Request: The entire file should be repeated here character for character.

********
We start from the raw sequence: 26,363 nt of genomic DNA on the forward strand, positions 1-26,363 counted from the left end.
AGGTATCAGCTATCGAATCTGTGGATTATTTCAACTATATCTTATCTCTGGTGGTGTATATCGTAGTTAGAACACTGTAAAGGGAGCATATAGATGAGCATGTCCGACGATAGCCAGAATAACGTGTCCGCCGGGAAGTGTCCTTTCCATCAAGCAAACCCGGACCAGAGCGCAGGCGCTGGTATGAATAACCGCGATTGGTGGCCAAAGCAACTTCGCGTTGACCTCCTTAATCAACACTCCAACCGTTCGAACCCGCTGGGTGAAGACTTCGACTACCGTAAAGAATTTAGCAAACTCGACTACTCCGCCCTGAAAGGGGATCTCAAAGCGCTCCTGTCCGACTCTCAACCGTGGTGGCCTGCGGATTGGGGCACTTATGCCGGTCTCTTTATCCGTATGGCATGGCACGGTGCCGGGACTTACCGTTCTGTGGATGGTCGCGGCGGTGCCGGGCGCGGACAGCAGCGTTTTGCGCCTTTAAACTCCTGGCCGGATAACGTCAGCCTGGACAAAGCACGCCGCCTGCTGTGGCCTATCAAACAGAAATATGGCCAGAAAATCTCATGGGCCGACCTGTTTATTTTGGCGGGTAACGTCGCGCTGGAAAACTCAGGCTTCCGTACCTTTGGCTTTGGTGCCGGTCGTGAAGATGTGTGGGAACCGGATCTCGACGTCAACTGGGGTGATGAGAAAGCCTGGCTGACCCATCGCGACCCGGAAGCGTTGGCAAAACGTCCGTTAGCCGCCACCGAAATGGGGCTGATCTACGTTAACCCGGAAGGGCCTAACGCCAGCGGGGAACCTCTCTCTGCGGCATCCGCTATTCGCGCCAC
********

We start from the raw sequence: 26,363 nt of genomic DNA on the forward strand, positions 1-26,363 counted from the left end.
AGGTATCAGCTATCGAATCTGTGGATTATTTCAACTATATCTTATCTCTGGTGGTGTATATCGTAGTTAGAACACTGTAAAGGGAGCATATAGATGAGCATGTCCGACGATAGCCAGAATAACGTGTCCGCCGGGAAGTGTCCTTTCCATCAAGCAAACCCGGACCAGAGCGCAGGCGCTGGTATGAATAACCGCGATTGGTGGCCAAAGCAACTTCGCGTTGACCTCCTTAATCAACACTCCAACCGTTCGAACCCGCTGGGTGAAGACTTCGACTACCGTAAAGAATTTAGCAAACTCGACTACTCCGCCCTGAAAGGGGATCTCAAAGCGCTCCTGTCCGACTCTCAACCGTGGTGGCCTGCGGATTGGGGCACTTATGCCGGTCTCTTTATCCGTATGGCATGGCACGGTGCCGGGACTTACCGTTCTGTGGATGGTCGCGGCGGTGCCGGGCGCGGACAGCAGCGTTTTGCGCCTTTAAACTCCTGGCCGGATAACGTCAGCCTGGACAAAGCACGCCGCCTGCTGTGGCCTATCAAACAGAAATATGGCCAGAAAATCTCATGGGCCGACCTGTTTATTTTGGCGGGTAACGTCGCGCTGGAAAACTCAGGCTTCCGTACCTTTGGCTTTGGTGCCGGTCGTGAAGATGTGTGGGAACCGGATCTCGACGTCAACTGGGGTGATGAGAAAGCCTGGCTGACCCATCGCGACCCGGAAGCGTTGGCAAAACGTCCGTTAGCCGCCACCGAAATGGGGCTGATCTACGTTAACCCGGAAGGGCCTAACGCCAGCGGGGAACCTCTCTCTGCGGCATCCGCTATTCGCGCCAC